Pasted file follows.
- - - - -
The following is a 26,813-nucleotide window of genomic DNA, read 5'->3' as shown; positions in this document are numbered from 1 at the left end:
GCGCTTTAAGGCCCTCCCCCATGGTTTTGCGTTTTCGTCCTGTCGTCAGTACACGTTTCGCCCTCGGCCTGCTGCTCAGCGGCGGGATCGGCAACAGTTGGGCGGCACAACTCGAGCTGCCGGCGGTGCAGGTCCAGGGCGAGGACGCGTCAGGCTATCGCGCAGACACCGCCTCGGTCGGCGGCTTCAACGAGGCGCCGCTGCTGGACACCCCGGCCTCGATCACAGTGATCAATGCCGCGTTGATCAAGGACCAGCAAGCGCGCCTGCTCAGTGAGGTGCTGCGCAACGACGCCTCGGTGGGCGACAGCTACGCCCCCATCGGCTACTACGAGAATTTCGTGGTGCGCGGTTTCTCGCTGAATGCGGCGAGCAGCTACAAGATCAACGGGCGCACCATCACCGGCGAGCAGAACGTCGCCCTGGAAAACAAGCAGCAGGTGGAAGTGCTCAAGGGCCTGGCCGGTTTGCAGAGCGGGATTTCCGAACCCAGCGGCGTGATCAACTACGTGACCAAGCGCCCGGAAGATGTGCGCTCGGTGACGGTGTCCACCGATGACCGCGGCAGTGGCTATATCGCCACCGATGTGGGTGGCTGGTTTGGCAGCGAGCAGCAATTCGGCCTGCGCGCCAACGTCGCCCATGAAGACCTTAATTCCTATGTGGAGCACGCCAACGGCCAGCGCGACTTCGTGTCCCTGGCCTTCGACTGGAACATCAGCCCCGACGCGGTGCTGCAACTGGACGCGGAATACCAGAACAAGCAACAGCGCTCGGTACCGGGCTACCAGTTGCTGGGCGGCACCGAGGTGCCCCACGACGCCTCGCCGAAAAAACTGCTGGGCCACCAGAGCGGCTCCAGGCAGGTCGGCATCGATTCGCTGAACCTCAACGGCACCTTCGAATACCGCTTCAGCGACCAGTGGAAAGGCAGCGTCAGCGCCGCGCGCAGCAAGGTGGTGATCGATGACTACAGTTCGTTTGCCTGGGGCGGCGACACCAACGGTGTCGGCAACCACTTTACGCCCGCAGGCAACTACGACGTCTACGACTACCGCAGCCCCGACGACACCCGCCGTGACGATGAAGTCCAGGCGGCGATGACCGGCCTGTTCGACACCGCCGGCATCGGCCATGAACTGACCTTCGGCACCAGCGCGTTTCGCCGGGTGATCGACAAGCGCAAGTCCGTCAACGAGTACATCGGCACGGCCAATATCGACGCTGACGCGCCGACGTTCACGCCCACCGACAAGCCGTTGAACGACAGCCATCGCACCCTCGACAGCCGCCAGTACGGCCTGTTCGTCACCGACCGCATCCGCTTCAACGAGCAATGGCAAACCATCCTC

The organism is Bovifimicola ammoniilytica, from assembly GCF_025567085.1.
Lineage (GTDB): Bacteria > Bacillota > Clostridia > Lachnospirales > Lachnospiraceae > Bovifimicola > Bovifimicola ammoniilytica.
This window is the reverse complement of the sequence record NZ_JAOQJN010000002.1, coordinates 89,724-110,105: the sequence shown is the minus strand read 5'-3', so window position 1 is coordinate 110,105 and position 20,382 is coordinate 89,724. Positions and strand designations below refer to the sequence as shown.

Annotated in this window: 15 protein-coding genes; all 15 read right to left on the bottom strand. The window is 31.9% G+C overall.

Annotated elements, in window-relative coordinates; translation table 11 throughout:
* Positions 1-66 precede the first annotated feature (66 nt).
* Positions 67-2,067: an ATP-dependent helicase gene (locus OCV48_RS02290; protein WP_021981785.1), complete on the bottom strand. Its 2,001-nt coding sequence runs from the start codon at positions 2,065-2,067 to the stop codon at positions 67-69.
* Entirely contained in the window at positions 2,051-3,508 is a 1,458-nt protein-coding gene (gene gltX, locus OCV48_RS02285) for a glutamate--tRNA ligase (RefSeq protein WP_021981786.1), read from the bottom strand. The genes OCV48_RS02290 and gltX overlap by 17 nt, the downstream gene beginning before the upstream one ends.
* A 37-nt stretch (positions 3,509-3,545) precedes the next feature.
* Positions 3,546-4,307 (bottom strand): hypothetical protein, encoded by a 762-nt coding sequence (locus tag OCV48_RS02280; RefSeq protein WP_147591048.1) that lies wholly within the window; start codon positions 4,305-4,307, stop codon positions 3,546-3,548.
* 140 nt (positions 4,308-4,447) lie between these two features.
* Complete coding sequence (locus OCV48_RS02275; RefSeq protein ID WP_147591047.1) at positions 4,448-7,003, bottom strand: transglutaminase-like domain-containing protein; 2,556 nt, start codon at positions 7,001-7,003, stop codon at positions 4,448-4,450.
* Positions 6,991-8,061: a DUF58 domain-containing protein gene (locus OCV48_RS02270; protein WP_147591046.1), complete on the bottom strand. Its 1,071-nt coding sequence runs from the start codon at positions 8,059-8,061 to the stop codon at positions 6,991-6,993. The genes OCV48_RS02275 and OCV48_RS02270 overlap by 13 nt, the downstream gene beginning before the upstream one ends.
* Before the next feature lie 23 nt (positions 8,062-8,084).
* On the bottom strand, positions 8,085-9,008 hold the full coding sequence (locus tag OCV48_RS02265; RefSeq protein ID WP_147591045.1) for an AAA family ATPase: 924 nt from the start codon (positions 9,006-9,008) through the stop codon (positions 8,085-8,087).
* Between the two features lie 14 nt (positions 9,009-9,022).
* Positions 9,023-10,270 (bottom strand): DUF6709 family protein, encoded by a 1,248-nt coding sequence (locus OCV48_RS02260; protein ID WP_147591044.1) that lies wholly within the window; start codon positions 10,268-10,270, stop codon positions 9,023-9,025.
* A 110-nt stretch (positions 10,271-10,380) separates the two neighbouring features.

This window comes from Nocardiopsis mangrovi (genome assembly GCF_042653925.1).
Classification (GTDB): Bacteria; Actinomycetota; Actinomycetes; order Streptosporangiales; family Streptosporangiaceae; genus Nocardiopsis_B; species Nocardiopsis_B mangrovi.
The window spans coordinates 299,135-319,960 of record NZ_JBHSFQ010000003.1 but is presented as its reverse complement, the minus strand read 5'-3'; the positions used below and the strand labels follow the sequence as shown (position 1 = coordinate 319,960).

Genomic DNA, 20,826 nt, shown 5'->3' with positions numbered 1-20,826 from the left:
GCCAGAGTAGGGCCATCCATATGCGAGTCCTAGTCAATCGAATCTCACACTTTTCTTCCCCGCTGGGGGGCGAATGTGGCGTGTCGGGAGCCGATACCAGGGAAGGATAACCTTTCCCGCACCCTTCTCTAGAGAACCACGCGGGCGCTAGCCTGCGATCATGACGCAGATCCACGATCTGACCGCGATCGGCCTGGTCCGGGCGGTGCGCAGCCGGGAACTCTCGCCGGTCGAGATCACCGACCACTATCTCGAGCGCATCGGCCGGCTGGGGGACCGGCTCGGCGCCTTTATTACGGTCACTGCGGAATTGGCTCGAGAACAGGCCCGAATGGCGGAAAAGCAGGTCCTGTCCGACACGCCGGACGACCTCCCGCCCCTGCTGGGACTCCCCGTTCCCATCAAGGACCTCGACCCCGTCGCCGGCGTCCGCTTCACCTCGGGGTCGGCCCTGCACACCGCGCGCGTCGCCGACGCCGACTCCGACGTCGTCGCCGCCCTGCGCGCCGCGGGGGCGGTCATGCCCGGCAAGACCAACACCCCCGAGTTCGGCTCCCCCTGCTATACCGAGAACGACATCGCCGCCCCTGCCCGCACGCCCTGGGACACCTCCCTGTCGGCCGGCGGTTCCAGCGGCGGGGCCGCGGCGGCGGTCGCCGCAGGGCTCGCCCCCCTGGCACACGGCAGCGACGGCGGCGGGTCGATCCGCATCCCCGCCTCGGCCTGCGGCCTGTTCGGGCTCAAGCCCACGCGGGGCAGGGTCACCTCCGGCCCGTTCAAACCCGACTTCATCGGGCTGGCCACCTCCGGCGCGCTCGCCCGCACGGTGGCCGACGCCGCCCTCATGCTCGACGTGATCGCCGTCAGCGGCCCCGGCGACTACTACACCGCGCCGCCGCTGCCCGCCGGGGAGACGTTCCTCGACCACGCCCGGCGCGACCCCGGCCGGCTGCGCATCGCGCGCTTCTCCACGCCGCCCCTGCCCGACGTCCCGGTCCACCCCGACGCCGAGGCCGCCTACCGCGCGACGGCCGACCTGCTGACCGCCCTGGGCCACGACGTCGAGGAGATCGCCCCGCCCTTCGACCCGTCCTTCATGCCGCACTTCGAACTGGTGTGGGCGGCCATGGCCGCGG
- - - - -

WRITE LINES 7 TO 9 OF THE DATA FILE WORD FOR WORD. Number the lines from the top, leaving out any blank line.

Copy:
Annotated elements, in window-relative coordinates; translation table 11 throughout:
* Positions 1-66 precede the first annotated feature (66 nt).
* Positions 67-2,067: an ATP-dependent helicase gene (locus OCV48_RS02290; protein WP_021981785.1), complete on the bottom strand. Its 2,001-nt coding sequence runs from the start codon at positions 2,065-2,067 to the stop codon at positions 67-69.